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Small Farmer's Journal
PO Box 1627
Sisters, Oregon 97759
800-876-2893
541-549-2064
agrarian@smallfarmersjournal.com
Mon - Thu, 8am - 4pm PDT

Portable Poultry

Portable Poultry

Portable Poultry Fence

by Frank L. Knowlton, Oregon Agricultural College 1926

The portable fence described on this circular has been developed by the O. A. C. Poultry Husbandry department and successfully used by it for a number of years. Its use recommended in fencing brooder yards, small breeding pens, temporary pens for holding cockerels, or any small temporary pens that may be desired. Its chief advantage is the ease with which it may be removed, thus permitting the plowing and cultivation of the entire area which such pens have occupied. Plowing and cultivation of the ground upon which chickens are kept constitute one of the best known means of preventing soil contamination with the germs and eggs of the many poultry diseases and parasites which cause so much loss in the poultry business.

Construction of panels. In constructing these panels it is necessary to have a frame similar to that shown in the accompanying sketch. This frame can be made from any size planks not smaller than 2 by 6 inches. It should be suitably braced so that the corners will remain square, and firmly supported on boxes or tressels at about average work-bench height.

Roll onto the reel the wire to be used on the panels. Lay a 2” x 3” x 5’ 10” post through each of the two pair of notches. Unreel sufficient wire to reach the post farthest from the reel and staple the end of the wire firmly to the post. Draw back on the reel until the wire is stretched tight, then staple it to the post nearest the reel. Cut off the wire. Nail on the baseboard so that it will be two inches up from the bottoms of the posts. Nail on the diagonal braces. Take the panel from the frame and put on it the feet and their brace as shown in the accompanying drawing. The best way to construct these feet and their brace is to outline their shape with cleats nailed on the top of a table in such manner that when the two pieces of 2” by 3” and the 1” by 5” brace are laid on the table between these cleats they will occupy the same relative position they are to keep when nailed to the panel. By nailing the brace to the feet while they are thus held by the cleats this position will be retained, making it possible to put all three pieces on the panel at once. From the post to which the feet are nailed, saw off the 2-inch projection below the baseboard so that the completed panel will touch the ground in three places only, the two feet and the post at the other end.

Portable Poultry

Portable Poultry Range Shelter

State College of Washington 1940

The light, movable growing shelter is coming into more general use by poultry-men who brood for the first 8 or 10 weeks in large permanent brooder houses or in their laying houses and yet wish to rear their pullets on the ground. It makes possible the growing of these pullets on clean ground, free from contamination that exists around permanent houses. It provides an inexpensive method of relieving over-crowded conditions in the brooder house. Early hatched pullets may be transferred to the range shelter, thereby making the brooder house available for a second lot.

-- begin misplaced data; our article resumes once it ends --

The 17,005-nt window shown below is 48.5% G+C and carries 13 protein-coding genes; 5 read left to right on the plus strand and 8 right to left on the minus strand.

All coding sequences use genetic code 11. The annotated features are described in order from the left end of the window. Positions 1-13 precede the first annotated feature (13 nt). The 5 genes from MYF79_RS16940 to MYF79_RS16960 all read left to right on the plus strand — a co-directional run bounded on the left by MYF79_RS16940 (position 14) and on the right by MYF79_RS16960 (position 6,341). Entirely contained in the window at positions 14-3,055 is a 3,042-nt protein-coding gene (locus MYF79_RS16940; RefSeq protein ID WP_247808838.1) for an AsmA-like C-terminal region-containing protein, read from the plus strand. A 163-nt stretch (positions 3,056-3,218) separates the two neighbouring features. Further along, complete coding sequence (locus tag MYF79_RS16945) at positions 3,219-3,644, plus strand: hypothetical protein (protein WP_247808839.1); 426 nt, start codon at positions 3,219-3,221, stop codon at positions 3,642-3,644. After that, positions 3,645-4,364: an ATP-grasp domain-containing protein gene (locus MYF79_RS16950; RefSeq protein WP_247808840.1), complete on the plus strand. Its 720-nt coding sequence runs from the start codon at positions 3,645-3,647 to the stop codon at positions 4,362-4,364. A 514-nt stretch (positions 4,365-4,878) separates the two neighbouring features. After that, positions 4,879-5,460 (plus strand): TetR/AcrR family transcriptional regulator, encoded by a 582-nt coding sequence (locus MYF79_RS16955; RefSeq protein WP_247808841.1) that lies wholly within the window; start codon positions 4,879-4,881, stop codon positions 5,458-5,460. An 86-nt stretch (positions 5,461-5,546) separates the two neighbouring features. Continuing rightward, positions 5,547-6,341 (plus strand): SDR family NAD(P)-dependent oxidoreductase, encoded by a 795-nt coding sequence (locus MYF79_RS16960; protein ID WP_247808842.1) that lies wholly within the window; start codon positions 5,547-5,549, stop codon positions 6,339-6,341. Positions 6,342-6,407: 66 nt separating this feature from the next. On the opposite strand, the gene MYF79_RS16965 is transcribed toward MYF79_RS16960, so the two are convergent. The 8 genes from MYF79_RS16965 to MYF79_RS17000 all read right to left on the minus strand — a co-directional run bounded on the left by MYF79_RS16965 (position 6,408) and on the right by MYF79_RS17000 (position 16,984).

ADVANTAGES

Portable. An important feature of the range shelter described in this circular is that it is portable. Two men by inserting 2” by 4”s through the holes located just below the roost supports and next to the center uprights can easily pick up and move it from one location to another. Frequent moving of the shelter prevents excessive accumulation of droppings in its vicinity which are a menace to the health of the birds. Better use will be made by the birds of the natural green feed produced on the range if the houses are moved often. Portability is achieved by the use of light weight material such as cedar in the construction of the shelter and by building it of a size that is not unwieldy to handle. Building it small in size also has the added advantage of reducing the capacity of the shelter which makes it possible to scatter the pullet flock over the range. This also helps to reduce contamination. The Washington range shelter which is built 8 feet long and 7 feet wide will comfortably handle 100 White Leghorn pullets through to maturity. If the pullets are to be transferred to the laying house prior to 4 1/4 months of age the capacity is 125 birds.

Sanitary. This previously mentioned advantage if furthermore secured by the use of 1 1/2” mesh wire floor. This floor prevents the birds coming in contact with their droppings. Whenever the shelter is moved from one location on the range to another the droppings that have collected should be picked up immediately and removed to a location where birds are not allowed to range. This task should be done carefully and may be greatly facilitated by placing a small amount of straw on the ground where the house is to be placed.

Cool and Well Ventilated. The shelter is cool and well ventilated. The sides and ends are enclosed by wire only, thus allowing free circulation of air. The roof, however, comes down low enough on the sides to protect the birds on the roosts from winds. When used in early spring it is sometimes advisable to tack burlap or muslin over the wire sides. The shelter provides convenient shade from the sun during the day and a well ventilated roosting place at night.

Easy to Build. A fourth advantage is its simplicity of construction. Most poultrymen are sufficiently handy with tools to have no difficulty in constructing this shelter.